Quinoa (pronounced keen-wah) is thought to have originated with Incan cultures thousands of years ago in the likes of Peru, Chile and Bolivia. It comes in all sorts of different colours and there are now strains that grow successfully in temperate climates like Britain, giving this ancient crop much more potential as a sustainable crop.
Quinoa self seeds easily and seems to do well if it gets neglected and the soil conditions aren’t optimal. As an avid gardener, it gets my vote!
Quinoa is actually a seed (although we love to use it in place of a grain). If you grow your own then the leaves can be eaten just like spinach.
Quinoa is an excellent ‘complete’ protein food, containing all 9 essential amino acids. It also contains lysine, which is important for synthesising protein (quinoa contains more lysine than all other grains).
This super healthy food cooks quickly, in around 20 minutes, making it a top-notch option when short of time. It serves hot or cold, working well as part of a salad dish or part of a Buddha bowl. It’s also an excellent option to stuff into rice paper salad wraps or tortilla wraps along with hummus.
The playful colour also makes this quinoa dish a great addition to a pot luck buffet, a curry night or as party food. My favourite way to serve this is as part of Mexican themed fiesta night along with Black Bean Vegan Tacos and guacamole.
This dish is easy to cook. The first stage involves cooking the quinoa with the turmeric. I use a ratio of 100g of quinoa to 350ml water and half a teaspoon of turmeric.
It’s nice to toast the quinoa first to bring an extra depth of flavour (although it works fine without toasting if you want to miss out that stage). Toasting simply involves using a dash of coconut or olive oil in your pan and tossing the quinoa in it for a couple of minutes until you get a slightly toasted scent.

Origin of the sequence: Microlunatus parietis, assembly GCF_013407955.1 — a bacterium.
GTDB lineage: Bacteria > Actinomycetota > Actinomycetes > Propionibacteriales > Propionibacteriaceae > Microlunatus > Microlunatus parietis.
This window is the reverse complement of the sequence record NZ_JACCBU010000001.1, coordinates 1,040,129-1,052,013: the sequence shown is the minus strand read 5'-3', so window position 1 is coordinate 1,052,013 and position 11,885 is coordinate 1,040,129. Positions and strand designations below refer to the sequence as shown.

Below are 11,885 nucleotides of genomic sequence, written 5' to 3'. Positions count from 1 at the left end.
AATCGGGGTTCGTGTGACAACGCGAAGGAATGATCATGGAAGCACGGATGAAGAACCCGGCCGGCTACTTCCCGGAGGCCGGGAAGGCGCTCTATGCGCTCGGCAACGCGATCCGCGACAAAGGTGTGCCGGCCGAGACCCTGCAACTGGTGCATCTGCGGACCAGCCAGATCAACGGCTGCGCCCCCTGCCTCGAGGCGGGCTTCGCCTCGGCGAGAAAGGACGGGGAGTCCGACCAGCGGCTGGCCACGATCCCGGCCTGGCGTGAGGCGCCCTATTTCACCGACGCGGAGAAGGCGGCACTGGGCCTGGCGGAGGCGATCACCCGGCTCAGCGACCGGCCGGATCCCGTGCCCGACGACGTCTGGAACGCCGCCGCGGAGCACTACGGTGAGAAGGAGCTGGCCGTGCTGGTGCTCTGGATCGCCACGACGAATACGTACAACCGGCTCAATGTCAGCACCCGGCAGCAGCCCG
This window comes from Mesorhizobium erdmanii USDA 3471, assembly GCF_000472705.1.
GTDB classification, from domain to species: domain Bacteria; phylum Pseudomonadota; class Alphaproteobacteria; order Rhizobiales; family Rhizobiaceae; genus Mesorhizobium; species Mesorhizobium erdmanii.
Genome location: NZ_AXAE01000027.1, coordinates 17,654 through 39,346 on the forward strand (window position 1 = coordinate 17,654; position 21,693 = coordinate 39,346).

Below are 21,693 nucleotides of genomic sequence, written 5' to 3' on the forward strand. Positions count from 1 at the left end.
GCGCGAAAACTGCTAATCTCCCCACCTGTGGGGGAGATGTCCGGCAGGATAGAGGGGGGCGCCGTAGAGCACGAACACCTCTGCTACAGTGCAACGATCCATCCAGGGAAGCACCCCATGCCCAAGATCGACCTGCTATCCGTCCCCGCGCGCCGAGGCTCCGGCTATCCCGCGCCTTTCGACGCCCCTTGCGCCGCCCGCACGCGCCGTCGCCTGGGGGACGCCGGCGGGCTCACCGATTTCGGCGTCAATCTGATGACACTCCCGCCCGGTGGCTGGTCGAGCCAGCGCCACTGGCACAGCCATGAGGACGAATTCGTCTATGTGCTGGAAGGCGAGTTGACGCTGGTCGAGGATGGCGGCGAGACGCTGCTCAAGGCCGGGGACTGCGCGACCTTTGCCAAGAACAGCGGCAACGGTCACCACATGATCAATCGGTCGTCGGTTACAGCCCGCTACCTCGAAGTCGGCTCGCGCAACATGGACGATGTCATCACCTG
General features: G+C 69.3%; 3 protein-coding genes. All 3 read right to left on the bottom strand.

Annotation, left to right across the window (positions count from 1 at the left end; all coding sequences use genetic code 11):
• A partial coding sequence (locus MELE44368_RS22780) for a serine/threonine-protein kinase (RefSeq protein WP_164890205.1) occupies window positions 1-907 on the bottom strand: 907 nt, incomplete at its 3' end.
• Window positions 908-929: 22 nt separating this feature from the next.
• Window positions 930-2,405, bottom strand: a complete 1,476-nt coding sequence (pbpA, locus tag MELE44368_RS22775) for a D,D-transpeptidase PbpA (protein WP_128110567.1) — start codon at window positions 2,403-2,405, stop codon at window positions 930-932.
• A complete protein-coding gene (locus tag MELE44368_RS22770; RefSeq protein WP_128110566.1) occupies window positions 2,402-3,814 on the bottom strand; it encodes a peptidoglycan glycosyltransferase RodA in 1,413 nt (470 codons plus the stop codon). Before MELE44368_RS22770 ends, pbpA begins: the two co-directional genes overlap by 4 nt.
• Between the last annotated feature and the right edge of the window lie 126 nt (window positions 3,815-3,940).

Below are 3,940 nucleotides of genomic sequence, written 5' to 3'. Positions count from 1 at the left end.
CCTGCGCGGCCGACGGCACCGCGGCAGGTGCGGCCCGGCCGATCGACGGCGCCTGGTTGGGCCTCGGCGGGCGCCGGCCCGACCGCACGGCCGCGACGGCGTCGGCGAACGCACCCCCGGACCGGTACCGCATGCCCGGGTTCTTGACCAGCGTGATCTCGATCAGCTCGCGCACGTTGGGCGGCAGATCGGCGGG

The delightful yellow colour comes from using a small amount of turmeric. I always add black pepper when turmeric is involved as the ‘piperine’ in black pepper has been shown in clinical trials to increase the bioavailability of turmeric and increase absorption into the cells by up to 2000%. Peperine makes it much easier for the beneficial turmeric compounds to pass the intestinal wall. Therefore, it’s strongly recommended that you always add some black pepper when using turmeric.
Once cooked (after about 20 minutes or when the water is all absorbed) straining is usually not required. You can then add in the ground coriander and smoked paprika.
In the meantime chop your green onions (called spring onions if you are in England), red pepper and finely chop your parsley. Add these when the quinoa has fully cooled down along with the sesame oil, hemp oil and tamari.
My Quick Quinoa Salad video
Please have a look at my video (1.11 mins long – so really quick) to see how easy this is to make…
- 100g quinoa
- 1 teaspoon coconut oil
- 350ml water
- ¼ black pepper
- ½ teaspoon ground turmeric
- 1 teaspoon ground coriander
- ½ teaspoon smoked paprika
- ½ red sweet pepper
- Small handful fresh parsley
- 2 green onions/spring onions
- 1 teaspoon toasted sesame oil
- 1 tablespoon hemp oil
- 1 tablespoon tamari
- Gently toast the quinoa. Toast in a medium sized pan by first heating a teaspoon of coconut or olive oil. Toss in the quinoa and then stir occasionally over two or three minutes. You will start to get a slightly toasted aroma when it is ready (be sure not to over-toast it).
- Add the water to the quinoa.
- Add the turmeric and black pepper and put the lid on the pan.
- Bring the contents to the boil and then allow to simmer. It should take about 20 minutes to fully cook the quinoa, at which point all of the water should be absorbed.
- Allow the quinoa to cool.
- Finely chop the parsley and green onions (called spring onions in the UK).
- Chop the red pepper into small squares.
- When the quinoa has cooled to room temperature add all remaining ingredients and mix in.
- Serve immediately. This also keeps fine for three days in the fridge.